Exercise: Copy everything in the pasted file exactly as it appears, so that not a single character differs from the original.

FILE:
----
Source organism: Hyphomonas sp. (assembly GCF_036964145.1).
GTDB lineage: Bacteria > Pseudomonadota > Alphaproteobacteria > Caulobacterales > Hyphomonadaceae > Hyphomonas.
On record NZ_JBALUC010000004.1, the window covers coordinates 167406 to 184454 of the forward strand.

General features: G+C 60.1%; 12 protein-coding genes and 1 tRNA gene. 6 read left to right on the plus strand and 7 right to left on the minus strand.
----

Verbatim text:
Source organism: Hyphomonas sp. (assembly GCF_036964145.1).
GTDB lineage: Bacteria > Pseudomonadota > Alphaproteobacteria > Caulobacterales > Hyphomonadaceae > Hyphomonas.
On record NZ_JBALUC010000004.1, the window covers coordinates 167406 to 184454 of the forward strand.

General features: G+C 60.1%; 12 protein-coding genes and 1 tRNA gene. 6 read left to right on the plus strand and 7 right to left on the minus strand.